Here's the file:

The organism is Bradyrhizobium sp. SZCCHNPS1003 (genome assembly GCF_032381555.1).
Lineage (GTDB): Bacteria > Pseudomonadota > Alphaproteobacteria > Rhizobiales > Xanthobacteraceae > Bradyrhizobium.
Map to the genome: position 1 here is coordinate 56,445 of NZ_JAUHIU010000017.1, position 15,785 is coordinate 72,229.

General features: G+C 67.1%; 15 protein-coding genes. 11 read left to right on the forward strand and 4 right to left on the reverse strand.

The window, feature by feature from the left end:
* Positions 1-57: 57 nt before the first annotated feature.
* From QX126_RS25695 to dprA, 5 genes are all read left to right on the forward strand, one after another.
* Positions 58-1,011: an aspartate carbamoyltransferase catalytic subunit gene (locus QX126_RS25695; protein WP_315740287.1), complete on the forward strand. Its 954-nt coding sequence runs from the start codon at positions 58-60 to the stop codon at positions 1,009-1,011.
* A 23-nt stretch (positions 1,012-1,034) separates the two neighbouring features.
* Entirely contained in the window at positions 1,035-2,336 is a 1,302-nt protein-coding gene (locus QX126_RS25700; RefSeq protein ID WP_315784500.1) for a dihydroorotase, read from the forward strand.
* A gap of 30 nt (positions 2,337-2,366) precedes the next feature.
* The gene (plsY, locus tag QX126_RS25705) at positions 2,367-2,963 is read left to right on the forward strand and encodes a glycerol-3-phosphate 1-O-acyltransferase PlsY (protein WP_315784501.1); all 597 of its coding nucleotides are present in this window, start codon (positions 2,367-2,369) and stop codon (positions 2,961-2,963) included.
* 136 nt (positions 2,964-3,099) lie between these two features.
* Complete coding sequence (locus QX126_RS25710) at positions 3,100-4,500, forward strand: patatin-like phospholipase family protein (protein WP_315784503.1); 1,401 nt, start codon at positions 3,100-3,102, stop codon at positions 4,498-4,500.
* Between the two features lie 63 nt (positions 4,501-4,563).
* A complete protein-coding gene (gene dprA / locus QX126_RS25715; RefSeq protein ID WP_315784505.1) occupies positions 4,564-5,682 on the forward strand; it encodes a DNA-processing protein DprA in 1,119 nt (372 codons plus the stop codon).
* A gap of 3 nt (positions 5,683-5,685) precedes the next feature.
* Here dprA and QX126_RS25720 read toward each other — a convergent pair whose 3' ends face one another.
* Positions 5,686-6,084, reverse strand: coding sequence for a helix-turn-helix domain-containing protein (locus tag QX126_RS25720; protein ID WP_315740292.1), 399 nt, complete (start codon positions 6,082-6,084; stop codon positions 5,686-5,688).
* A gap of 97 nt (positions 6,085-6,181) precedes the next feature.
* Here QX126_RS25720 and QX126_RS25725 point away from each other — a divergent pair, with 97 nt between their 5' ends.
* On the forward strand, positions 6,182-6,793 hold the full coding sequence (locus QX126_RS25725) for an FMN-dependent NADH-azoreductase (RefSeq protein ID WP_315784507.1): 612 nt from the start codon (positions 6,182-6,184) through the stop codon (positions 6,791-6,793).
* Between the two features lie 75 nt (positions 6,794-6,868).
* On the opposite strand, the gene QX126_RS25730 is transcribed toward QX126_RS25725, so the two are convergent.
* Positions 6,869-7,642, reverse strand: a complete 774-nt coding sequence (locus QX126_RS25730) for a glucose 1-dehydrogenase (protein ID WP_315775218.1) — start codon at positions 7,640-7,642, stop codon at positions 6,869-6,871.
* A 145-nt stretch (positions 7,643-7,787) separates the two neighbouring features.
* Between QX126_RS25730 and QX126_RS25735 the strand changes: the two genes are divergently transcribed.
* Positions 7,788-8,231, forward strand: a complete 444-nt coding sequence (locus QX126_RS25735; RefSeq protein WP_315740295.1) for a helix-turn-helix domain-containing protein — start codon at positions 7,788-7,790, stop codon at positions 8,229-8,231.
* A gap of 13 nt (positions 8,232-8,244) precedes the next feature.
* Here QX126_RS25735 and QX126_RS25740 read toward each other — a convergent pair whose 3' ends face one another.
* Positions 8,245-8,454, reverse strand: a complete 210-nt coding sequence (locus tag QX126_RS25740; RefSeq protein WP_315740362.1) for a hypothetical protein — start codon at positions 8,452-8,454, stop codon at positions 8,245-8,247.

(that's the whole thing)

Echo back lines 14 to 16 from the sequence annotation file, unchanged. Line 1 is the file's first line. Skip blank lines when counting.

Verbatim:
* Complete coding sequence (locus QX126_RS25710) at positions 3,100-4,500, forward strand: patatin-like phospholipase family protein (protein WP_315784503.1); 1,401 nt, start codon at positions 3,100-3,102, stop codon at positions 4,498-4,500.
* Between the two features lie 63 nt (positions 4,501-4,563).
* A complete protein-coding gene (gene dprA / locus QX126_RS25715; RefSeq protein ID WP_315784505.1) occupies positions 4,564-5,682 on the forward strand; it encodes a DNA-processing protein DprA in 1,119 nt (372 codons plus the stop codon).